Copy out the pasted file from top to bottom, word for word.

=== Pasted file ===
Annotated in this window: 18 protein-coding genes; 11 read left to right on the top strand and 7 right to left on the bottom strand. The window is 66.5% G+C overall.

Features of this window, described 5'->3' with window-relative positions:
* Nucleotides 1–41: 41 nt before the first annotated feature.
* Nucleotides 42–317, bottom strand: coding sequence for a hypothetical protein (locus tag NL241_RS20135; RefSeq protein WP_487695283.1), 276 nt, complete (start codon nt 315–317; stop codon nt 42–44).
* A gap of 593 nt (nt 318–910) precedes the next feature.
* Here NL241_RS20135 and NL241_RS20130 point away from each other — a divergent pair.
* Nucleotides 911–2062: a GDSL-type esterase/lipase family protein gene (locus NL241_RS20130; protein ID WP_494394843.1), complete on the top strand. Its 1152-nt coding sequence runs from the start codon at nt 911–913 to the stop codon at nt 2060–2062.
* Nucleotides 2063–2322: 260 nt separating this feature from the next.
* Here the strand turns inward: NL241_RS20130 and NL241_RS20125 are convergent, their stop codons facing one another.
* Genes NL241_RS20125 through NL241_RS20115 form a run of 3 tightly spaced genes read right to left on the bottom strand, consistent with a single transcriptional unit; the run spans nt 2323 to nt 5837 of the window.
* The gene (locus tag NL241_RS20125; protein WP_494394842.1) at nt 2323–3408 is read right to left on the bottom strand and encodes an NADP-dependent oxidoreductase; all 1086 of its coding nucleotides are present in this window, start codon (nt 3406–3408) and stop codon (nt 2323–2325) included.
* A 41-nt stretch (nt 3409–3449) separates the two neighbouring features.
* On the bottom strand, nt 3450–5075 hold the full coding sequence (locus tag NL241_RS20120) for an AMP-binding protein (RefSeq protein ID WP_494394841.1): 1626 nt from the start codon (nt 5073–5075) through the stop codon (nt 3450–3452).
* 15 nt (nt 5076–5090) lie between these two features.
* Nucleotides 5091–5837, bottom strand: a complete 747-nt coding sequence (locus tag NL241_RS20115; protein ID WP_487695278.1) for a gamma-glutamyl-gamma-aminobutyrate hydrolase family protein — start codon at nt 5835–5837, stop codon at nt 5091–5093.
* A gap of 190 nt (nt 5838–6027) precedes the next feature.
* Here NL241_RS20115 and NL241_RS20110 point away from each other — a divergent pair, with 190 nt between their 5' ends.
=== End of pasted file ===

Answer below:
Annotated in this window: 18 protein-coding genes; 11 read left to right on the top strand and 7 right to left on the bottom strand. The window is 66.5% G+C overall.

Features of this window, described 5'->3' with window-relative positions:
* Nucleotides 1–41: 41 nt before the first annotated feature.
* Nucleotides 42–317, bottom strand: coding sequence for a hypothetical protein (locus tag NL241_RS20135; RefSeq protein WP_487695283.1), 276 nt, complete (start codon nt 315–317; stop codon nt 42–44).
* A gap of 593 nt (nt 318–910) precedes the next feature.
* Here NL241_RS20135 and NL241_RS20130 point away from each other — a divergent pair.
* Nucleotides 911–2062: a GDSL-type esterase/lipase family protein gene (locus NL241_RS20130; protein ID WP_494394843.1), complete on the top strand. Its 1152-nt coding sequence runs from the start codon at nt 911–913 to the stop codon at nt 2060–2062.
* Nucleotides 2063–2322: 260 nt separating this feature from the next.
* Here the strand turns inward: NL241_RS20130 and NL241_RS20125 are convergent, their stop codons facing one another.
* Genes NL241_RS20125 through NL241_RS20115 form a run of 3 tightly spaced genes read right to left on the bottom strand, consistent with a single transcriptional unit; the run spans nt 2323 to nt 5837 of the window.
* The gene (locus tag NL241_RS20125; protein WP_494394842.1) at nt 2323–3408 is read right to left on the bottom strand and encodes an NADP-dependent oxidoreductase; all 1086 of its coding nucleotides are present in this window, start codon (nt 3406–3408) and stop codon (nt 2323–2325) included.
* A 41-nt stretch (nt 3409–3449) separates the two neighbouring features.
* On the bottom strand, nt 3450–5075 hold the full coding sequence (locus tag NL241_RS20120) for an AMP-binding protein (RefSeq protein ID WP_494394841.1): 1626 nt from the start codon (nt 5073–5075) through the stop codon (nt 3450–3452).
* 15 nt (nt 5076–5090) lie between these two features.
* Nucleotides 5091–5837, bottom strand: a complete 747-nt coding sequence (locus tag NL241_RS20115; protein ID WP_487695278.1) for a gamma-glutamyl-gamma-aminobutyrate hydrolase family protein — start codon at nt 5835–5837, stop codon at nt 5091–5093.
* A gap of 190 nt (nt 5838–6027) precedes the next feature.
* Here NL241_RS20115 and NL241_RS20110 point away from each other — a divergent pair, with 190 nt between their 5' ends.